DISH+satellite broadbandThe assets of failed satellite/ wireless service provider LightSquared will be auctioned off November 25, reports PC World. The date was ordered by a New York bankruptcy court, the report says.

LightSquared had an ambitious plan to deploy a nationwide 4G wholesale network using spectrum originally intended for satellite use.  But that plan came to a halt when a pilot network was found to interfere with GPS systems.

PC World also reports that Dish Network has offered $2.2 billion for the LightSquared assets and is expected to be the winning bidder. TMF Associates analyst Tim Farrar told PC World that Dish might be able to build a terrestrial offering by combining a portion of the LightSquared spectrum with its own.

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Farrar reportedly said he expects to see Dish deploy a fixed wireless broadband offering that it can sell to its satellite subscribers, perhaps earning additional revenues by using the dishes on their roofs essentially as small cells for other carriers.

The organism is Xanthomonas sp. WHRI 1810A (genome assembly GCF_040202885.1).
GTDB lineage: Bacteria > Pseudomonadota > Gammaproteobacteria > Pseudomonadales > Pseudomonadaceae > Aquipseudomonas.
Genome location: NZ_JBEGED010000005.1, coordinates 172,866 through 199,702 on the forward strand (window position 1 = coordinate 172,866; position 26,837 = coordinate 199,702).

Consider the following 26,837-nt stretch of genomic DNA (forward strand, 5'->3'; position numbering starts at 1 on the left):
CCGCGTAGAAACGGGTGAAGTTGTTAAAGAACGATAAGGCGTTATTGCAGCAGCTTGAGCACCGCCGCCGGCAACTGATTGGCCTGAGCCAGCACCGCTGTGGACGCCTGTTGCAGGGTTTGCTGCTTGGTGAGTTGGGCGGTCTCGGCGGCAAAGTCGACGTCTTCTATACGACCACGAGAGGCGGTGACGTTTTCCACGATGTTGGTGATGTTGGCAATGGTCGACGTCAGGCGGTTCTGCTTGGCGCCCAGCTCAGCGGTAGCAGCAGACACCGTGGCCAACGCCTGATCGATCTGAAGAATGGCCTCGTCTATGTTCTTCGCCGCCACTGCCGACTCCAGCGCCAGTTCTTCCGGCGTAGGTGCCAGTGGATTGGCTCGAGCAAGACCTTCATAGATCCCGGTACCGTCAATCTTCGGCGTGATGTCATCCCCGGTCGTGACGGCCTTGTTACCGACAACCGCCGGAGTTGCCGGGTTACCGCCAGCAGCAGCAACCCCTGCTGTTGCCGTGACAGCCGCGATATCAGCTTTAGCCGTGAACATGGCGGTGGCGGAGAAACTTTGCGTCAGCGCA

It’s not surprising that Dish is pursuing a fixed wireless broadband offering as the company already has trialed such an offering with regional wireless carrier nTelos.

The small cell aspect wasn’t mentioned as part of the nTelos plan. But if successful, such an approach could help make the Dish fixed wireless broadband offering more viable economically.

And perhaps the idea would work for other companies that offer fixed broadband services using cellular spectrum. Some companies use or have used some type of antenna to support these offerings – and perhaps would be open to using more powerful antennas if this idea is really a viable one from a technology standpoint.

One question that comes to mind with regard to the idea of Dish making this move is whether other operators would actually use the small cells. It would appear that customers would need devices that support the Dish/LightSquared spectrum band – and I doubt those devices would be available any time soon, as manufacturers would have to first rethinking band plans.

Interestingly, though, that concern would be less of an issue for operators that use more common spectrum bands.

 

 

 

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